In my first post in this series, I mentioned that we reached out to our customers who are practitioners in the field of quality improvement to better understand how they complete projects, what tools they use, and the challenges and roadblocks they come across in achieving success with quality initiatives. One area quality leaders said they were struggling with was the training aspect of their programs—actually getting their belts and/or project team members up to speed with adequate training to complete projects independently.
They told us projects were failing because of insufficient training. But why was their training insufficient? The responses that we were given revealed a couple scenarios. In many smaller companies, only Black Belts are trained in order to keep costs down. They send a small number of individuals away to be trained (maybe as a Black Belt for example), with the expectation that they can come back and sufficiently train all of their colleagues. However, this plan tends to backfire for several different reasons.
Because the people tasked with training others spend so much time training, they don’t have enough time to practice what they’ve learned and complete successful project or prove that the methodology actually works. Other times, process owners are preliminarily tasked with leading projects, but they might not have been formally trained yet, so they may not feel confident or have the knowledge to really support the project to completion.
Another cause of insufficient training that our customers revealed is that the importance of “learning by doing” is not always explored during the training. Their training might focus too much on the theory of a certain methodology, but trainees never actually bring a real project to training and complete it. Momentum can be lost if trainees don’t ever see the value of a real project.
These are just a couple of items to consider when you’re starting your company's training program—perhaps a few traps you can avoid. And while we don’t offer Six Sigma training or specific belt training here at Minitab, we do have several public, remote, and onsite training options available to help you learn our software, as well as extensive Help resources within the software.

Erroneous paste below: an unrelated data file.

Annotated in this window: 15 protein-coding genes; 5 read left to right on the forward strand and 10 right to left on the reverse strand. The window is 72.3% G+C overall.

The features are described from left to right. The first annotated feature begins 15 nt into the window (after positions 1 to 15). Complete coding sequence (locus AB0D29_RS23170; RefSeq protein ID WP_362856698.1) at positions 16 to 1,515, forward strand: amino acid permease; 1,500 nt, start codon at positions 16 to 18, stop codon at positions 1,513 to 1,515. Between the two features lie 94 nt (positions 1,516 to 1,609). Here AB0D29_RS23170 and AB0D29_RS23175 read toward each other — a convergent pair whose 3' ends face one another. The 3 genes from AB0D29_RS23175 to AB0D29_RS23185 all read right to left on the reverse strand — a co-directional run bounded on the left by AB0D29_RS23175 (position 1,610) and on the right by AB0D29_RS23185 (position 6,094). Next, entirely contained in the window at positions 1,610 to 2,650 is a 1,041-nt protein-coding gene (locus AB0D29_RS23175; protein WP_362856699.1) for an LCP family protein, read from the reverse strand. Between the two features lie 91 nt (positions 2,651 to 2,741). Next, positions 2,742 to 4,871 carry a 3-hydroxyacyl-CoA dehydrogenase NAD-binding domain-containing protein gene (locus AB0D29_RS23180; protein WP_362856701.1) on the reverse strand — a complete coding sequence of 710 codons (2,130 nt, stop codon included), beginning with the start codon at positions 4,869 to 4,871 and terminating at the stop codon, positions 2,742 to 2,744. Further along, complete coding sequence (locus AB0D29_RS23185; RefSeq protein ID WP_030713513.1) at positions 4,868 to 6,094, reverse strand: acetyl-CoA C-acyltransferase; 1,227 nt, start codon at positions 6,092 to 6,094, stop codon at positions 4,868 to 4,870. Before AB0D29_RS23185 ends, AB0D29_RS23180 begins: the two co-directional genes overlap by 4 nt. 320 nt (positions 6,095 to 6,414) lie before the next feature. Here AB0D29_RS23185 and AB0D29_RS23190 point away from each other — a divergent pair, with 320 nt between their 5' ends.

Lack of Management Support
The top reason customers shared with us about why their projects were failing will likely not come as a big surprise to you. Customers told us their projects were failing mostly because of a lack of management support. The training program can be top-notch, and teams can be working together seamlessly, but if there isn’t management support or buy-in you’re going to have a tough time getting your solutions implemented and being successful with your overall improvement program.
But what does good management support actually look like? According to the customers we surveyed, the following were identified as being associated with having good management support:
People we talked to who said they had good management support spoke of having a lot of moral support from management and that recognition was given for successful projects. Awareness of top management in knowing the various projects being worked on, as well as the fact that top management understood the Six Sigma methodology themselves were also reasons given.
For previous posts about how to avoid a Lean Six Sigma project failure, take a look at Avoiding a Lean Six Sigma Project Failure, part 1, Avoiding a Lean Six Sigma Project Failure, part 2, and Avoiding a Lean Six Sigma Project Failure, part 3.
We hope understanding some of the barriers mentioned in this series of posts will prevent project failures from happening to you in the future, or perhaps these ideas may help you in fine-tuning and making your current program even better.